“We saw and we emulate” is one way the Cavender family fortifies their San Antonio legacy. Keeping business momentum strong throughout the organization is key to longevity and legacy.
The decision to close or sell your business is difficult as it is — and the stressful situation is only compounded if things aren’t executed correctly. Turn to experts like your lawyer, accountant, or banker for advice on mapping out your exit strategy.
Closing Your Business
- Make the decision to close. Sole proprietors make the choice themselves, but all co-owners must come to an agreement in the case of partnership structures. Be sure to comply with your articles of organization and solidify the agreement in writing.
- File your legal dissolution documents with the state in which your LLC or corporation is registered. If you don’t, you could be subjected to ongoing taxes and filing requirements.
- Cancel all unneeded registrations, licenses, and permits (including your trade name) to keep your finances and reputation intact.
- Adhere to federal and state employment and labor laws, especially in regard to how you’ll pay your employees after closing.
- Settle any outstanding financial obligations. File your final income and sales tax returns, cancel your EIN, and alert federal and state tax agencies to the situation. The IRS also published a helpful checklist of steps to take to close a business.
- Maintain your records, including tax and employment records which may be required by law. It’s customary to maintain these business records for approximately three to seven years.
SELLING YOUR BUSINESS
If you decided to put your business up for sale, you’ll want to determine what it’s worth before presenting it to interested buyers. You can complete a business valuation on your own, or enlist the help of a professional business appraiser. Attach precise values to all property, real estate, and assets connected to your business, including intangible assets like brand presence, intellectual property, customer data, and future revenue projections. Try out the following common approaches to valuation:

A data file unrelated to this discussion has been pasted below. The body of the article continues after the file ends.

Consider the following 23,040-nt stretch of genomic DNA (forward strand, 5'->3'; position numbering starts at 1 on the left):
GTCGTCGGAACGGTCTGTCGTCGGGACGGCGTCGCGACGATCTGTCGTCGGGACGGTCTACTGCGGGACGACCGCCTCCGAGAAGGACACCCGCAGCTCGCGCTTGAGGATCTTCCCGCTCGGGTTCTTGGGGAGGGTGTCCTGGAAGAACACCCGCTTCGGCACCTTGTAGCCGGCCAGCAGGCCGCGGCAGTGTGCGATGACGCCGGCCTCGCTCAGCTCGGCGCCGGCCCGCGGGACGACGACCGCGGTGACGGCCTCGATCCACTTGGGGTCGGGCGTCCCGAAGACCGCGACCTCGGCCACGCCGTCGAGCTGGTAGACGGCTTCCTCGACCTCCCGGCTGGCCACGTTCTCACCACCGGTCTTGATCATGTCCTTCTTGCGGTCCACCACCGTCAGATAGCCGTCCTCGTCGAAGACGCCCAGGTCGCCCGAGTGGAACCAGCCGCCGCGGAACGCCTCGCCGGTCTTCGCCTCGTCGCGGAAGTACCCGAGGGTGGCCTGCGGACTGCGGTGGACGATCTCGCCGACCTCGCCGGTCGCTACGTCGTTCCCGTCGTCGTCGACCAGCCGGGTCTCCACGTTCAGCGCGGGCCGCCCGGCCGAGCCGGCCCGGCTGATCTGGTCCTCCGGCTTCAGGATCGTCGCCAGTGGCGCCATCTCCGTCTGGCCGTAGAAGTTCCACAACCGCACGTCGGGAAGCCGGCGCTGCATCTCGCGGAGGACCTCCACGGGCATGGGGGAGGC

- Earning value approach: Measures forecasted revenue and accounts for potential risks.
- Market value approach: Compares your business to similar ones that have sold.
- Asset-based approach: Subtracts total liabilities (stated in your balance sheet) from the total net asset value.
Whatever the reason for a change in ownership — from an unfortunate death to resignation by top leadership — there are three options available to transfer the rights of possession to another person or entity.
FILING FOR BANKRUPTCY & LIQUIDATING ASSETS
If your business is failing, it may be time to shut down and move on. Filing for bankruptcy can be expensive and time-consuming, so you’ll need to be well acquainted with all legal filing requirements and taxes. Use the IRS Bankruptcy Tax Guide as a reference on canceling debts, tax procedures, and factors specific to various business structures. When financial difficulties become too much to handle, and there’s no merger or sale solution in sight, liquidating your assets is the ultimate recourse. Make a plan with your lawyer and accountant to present to creditors and shareholders before terminating your lease, disconnecting service lines, and selling your equipment.
- Write an inventory report and determine assets for sale
- Secure your merchandise
- Determine your assets’ liquidation value with a qualified business appraiser
- Use that value to estimate total sale proceeds and revisit your decision
- Choose sale type: negotiated, consignment, internet, sealed bid, or retail
- Decide on the best time and location for your sale
- Hire an auctioneer, dealer, broker, or other expert to conduct the sale
- Use a non-recourse bill of sale so the buyer assumes the associated risk
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